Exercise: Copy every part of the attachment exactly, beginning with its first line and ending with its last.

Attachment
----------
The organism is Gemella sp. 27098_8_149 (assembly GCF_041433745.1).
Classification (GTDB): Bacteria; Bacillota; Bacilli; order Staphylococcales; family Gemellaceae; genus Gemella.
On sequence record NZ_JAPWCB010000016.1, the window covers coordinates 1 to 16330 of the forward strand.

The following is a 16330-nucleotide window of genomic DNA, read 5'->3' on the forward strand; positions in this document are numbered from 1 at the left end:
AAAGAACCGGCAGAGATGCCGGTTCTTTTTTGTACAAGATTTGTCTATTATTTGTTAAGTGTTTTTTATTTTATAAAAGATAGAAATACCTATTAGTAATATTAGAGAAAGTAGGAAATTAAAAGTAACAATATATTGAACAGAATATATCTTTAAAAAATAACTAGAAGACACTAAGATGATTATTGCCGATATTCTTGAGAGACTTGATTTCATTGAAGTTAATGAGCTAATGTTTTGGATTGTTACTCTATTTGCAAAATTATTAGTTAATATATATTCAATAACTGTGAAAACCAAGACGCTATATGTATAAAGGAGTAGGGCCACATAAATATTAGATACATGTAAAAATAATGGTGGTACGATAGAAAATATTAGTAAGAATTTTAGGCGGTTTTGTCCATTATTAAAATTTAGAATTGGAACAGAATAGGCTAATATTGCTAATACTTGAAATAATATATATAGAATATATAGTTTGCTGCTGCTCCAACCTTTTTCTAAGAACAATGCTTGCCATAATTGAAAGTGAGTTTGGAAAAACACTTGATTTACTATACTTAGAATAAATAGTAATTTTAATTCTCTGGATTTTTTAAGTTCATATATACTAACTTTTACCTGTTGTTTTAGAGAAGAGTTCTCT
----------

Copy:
The organism is Gemella sp. 27098_8_149 (assembly GCF_041433745.1).
Classification (GTDB): Bacteria; Bacillota; Bacilli; order Staphylococcales; family Gemellaceae; genus Gemella.
On sequence record NZ_JAPWCB010000016.1, the window covers coordinates 1 to 16330 of the forward strand.

The following is a 16330-nucleotide window of genomic DNA, read 5'->3' on the forward strand; positions in this document are numbered from 1 at the left end:
AAAGAACCGGCAGAGATGCCGGTTCTTTTTTGTACAAGATTTGTCTATTATTTGTTAAGTGTTTTTTATTTTATAAAAGATAGAAATACCTATTAGTAATATTAGAGAAAGTAGGAAATTAAAAGTAACAATATATTGAACAGAATATATCTTTAAAAAATAACTAGAAGACACTAAGATGATTATTGCCGATATTCTTGAGAGACTTGATTTCATTGAAGTTAATGAGCTAATGTTTTGGATTGTTACTCTATTTGCAAAATTATTAGTTAATATATATTCAATAACTGTGAAAACCAAGACGCTATATGTATAAAGGAGTAGGGCCACATAAATATTAGATACATGTAAAAATAATGGTGGTACGATAGAAAATATTAGTAAGAATTTTAGGCGGTTTTGTCCATTATTAAAATTTAGAATTGGAACAGAATAGGCTAATATTGCTAATACTTGAAATAATATATATAGAATATATAGTTTGCTGCTGCTCCAACCTTTTTCTAAGAACAATGCTTGCCATAATTGAAAGTGAGTTTGGAAAAACACTTGATTTACTATACTTAGAATAAATAGTAATTTTAATTCTCTGGATTTTTTAAGTTCATATATACTAACTTTTACCTGTTGTTTTAGAGAAGAGTTCTCT